By Ian Croft
Local Journalism Initiative Reporter
With the federal government announcing a new federal budget, Martin Shields, MP for Bow River, shared his take on it.
“I think the overall picture in the sense of spending is always one of the tough things about the budget,” said Shields. “Back last fall in the fall economic update the minister for finance talked about the need for $20 billion more. When you get to the budget itself the minister was now talking $60 billion more through the budget. This is post-COVID. This is not COVID time, this is not matters dealing with COVID so to go from a projection of we want to balance the budget and have a day for it, that’s gone, to suggest that $20 billion six months ago was going to be the next target and then to get a budget of $60 billion more.”
Shields then pointed out on how the increase in spending with this budget is going to have adverse effects on the average Canadian.
“It sort of feeds in to the cycle in the sense of creating inflation, and I think we say that constantly.”
“Several economists say the more money you spend the more inflation is created. Then there is more cost to people in the sense of everything that they need to buy. One of the things, that as a result of that, is the Bank of Canada said to slow down that spending then we need to increase interest rates. Well, the tragic side of increasing interest rates is the biggest cost that people have in their lives is home purchase. So as mortgage renewals are coming those cost are spiralling significantly upwards. When I hear from people calling me and saying that their mortgage payments have gone up $1500 as a renewal, those are huge numbers. To the people who are renters we hear things like my landlord has raised my rent 40 per cent. A trucking company told me they had to raise their rates by 40 per cent to cover the inflation cost,” says Shields.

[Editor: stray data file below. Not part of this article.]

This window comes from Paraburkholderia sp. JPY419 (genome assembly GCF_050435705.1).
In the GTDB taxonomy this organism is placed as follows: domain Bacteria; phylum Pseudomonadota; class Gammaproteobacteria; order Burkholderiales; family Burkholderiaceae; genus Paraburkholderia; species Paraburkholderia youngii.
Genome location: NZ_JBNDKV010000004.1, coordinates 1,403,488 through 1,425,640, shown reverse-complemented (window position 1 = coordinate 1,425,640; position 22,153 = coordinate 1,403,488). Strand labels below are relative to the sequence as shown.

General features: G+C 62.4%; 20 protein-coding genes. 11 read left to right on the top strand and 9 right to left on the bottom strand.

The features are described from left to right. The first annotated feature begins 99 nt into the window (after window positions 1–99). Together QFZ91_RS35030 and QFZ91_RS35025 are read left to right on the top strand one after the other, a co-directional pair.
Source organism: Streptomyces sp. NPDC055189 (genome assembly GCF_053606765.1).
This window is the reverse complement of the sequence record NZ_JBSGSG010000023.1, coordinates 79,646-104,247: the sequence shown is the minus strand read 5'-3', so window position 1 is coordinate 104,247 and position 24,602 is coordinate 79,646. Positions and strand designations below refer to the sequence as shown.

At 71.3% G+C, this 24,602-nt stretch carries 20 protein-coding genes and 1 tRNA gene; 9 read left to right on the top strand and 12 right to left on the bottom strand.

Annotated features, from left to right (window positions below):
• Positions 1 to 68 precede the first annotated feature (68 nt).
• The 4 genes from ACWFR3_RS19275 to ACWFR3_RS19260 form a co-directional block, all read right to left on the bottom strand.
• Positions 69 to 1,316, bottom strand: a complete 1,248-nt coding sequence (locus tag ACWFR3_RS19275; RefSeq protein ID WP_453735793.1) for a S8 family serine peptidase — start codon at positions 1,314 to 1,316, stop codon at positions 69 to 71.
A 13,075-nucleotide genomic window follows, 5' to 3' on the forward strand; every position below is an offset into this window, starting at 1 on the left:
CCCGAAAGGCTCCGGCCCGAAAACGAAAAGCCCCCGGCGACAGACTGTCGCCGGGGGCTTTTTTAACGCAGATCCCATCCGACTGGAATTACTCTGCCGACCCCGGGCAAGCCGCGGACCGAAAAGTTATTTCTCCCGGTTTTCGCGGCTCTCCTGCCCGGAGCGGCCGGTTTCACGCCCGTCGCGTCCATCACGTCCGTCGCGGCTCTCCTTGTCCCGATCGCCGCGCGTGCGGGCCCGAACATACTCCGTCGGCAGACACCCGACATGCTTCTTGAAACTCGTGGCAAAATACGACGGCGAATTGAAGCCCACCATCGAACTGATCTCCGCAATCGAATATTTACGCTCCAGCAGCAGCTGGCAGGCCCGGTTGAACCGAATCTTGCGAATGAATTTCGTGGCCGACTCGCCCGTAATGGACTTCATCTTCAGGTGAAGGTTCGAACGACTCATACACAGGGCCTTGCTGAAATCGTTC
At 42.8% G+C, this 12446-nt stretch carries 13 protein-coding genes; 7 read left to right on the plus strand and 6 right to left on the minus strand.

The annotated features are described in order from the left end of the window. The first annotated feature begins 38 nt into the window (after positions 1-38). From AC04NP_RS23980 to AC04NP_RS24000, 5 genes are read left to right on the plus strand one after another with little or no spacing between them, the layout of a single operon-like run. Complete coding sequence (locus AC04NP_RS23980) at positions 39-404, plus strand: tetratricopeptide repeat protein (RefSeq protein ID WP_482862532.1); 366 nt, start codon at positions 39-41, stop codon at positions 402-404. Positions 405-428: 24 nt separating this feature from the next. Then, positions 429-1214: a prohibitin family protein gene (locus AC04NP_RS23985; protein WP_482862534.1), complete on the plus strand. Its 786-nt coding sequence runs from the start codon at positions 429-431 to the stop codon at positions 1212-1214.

From here Shields also talked about how the federal government is lacking in its responsibility to do the right things for the people of Canada.
“The spending of money is the government’s responsibility to do the right thing, but this is getting problematic across the economy to people,” said Shields. “When you spend a lot of taxpayer’s money that’s borrowed, then the inflation cycle increases, and so we hear from a lot of people that this kind of budget is really a hardship for them as the inflation cycle continues. It’s very tough.”
Shields also provided a breakdown of what the numbers are actually looking like for Canadians when it comes to this budget.
“The deficit of this budget will cost every Canadian family $4,200,” said Shields in an email where he provided this information. “The carbon tax increase to $50 April 1, 2023, this will triple to $170 by 2030. Plus (the) carbon tax called Clean Fuel Standard Tax July 1, 2023 which equals $0.61 tax increase or $4,000 per family.”